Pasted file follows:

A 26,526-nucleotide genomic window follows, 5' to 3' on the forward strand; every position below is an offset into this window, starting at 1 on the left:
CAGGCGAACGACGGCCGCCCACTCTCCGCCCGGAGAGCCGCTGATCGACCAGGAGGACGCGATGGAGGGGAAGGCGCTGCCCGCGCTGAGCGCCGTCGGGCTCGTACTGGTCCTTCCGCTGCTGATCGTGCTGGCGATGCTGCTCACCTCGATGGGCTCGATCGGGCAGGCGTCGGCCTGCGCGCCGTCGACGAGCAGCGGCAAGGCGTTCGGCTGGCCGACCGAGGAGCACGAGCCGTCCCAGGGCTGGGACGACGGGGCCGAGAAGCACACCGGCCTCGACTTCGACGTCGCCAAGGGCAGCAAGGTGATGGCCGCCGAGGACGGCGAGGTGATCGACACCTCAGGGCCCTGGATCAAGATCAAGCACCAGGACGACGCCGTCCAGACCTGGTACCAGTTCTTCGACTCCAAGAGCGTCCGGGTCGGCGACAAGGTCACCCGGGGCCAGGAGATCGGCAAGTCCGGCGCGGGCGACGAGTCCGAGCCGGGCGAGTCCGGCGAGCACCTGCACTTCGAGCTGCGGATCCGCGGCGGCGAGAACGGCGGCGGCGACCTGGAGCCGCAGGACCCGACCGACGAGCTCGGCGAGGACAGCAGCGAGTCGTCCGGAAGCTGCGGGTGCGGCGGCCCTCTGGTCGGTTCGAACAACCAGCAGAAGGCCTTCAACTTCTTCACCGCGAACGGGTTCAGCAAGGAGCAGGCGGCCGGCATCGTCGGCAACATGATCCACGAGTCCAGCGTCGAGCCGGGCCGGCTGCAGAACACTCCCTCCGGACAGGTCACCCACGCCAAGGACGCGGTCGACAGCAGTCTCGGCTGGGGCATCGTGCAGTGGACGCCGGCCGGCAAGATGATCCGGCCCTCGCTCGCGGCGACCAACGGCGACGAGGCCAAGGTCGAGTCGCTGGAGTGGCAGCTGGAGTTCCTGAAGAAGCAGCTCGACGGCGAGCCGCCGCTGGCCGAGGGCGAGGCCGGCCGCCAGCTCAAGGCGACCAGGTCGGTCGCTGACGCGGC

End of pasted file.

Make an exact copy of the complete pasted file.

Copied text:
A 26,526-nucleotide genomic window follows, 5' to 3' on the forward strand; every position below is an offset into this window, starting at 1 on the left:
CAGGCGAACGACGGCCGCCCACTCTCCGCCCGGAGAGCCGCTGATCGACCAGGAGGACGCGATGGAGGGGAAGGCGCTGCCCGCGCTGAGCGCCGTCGGGCTCGTACTGGTCCTTCCGCTGCTGATCGTGCTGGCGATGCTGCTCACCTCGATGGGCTCGATCGGGCAGGCGTCGGCCTGCGCGCCGTCGACGAGCAGCGGCAAGGCGTTCGGCTGGCCGACCGAGGAGCACGAGCCGTCCCAGGGCTGGGACGACGGGGCCGAGAAGCACACCGGCCTCGACTTCGACGTCGCCAAGGGCAGCAAGGTGATGGCCGCCGAGGACGGCGAGGTGATCGACACCTCAGGGCCCTGGATCAAGATCAAGCACCAGGACGACGCCGTCCAGACCTGGTACCAGTTCTTCGACTCCAAGAGCGTCCGGGTCGGCGACAAGGTCACCCGGGGCCAGGAGATCGGCAAGTCCGGCGCGGGCGACGAGTCCGAGCCGGGCGAGTCCGGCGAGCACCTGCACTTCGAGCTGCGGATCCGCGGCGGCGAGAACGGCGGCGGCGACCTGGAGCCGCAGGACCCGACCGACGAGCTCGGCGAGGACAGCAGCGAGTCGTCCGGAAGCTGCGGGTGCGGCGGCCCTCTGGTCGGTTCGAACAACCAGCAGAAGGCCTTCAACTTCTTCACCGCGAACGGGTTCAGCAAGGAGCAGGCGGCCGGCATCGTCGGCAACATGATCCACGAGTCCAGCGTCGAGCCGGGCCGGCTGCAGAACACTCCCTCCGGACAGGTCACCCACGCCAAGGACGCGGTCGACAGCAGTCTCGGCTGGGGCATCGTGCAGTGGACGCCGGCCGGCAAGATGATCCGGCCCTCGCTCGCGGCGACCAACGGCGACGAGGCCAAGGTCGAGTCGCTGGAGTGGCAGCTGGAGTTCCTGAAGAAGCAGCTCGACGGCGAGCCGCCGCTGGCCGAGGGCGAGGCCGGCCGCCAGCTCAAGGCGACCAGGTCGGTCGCTGACGCGGC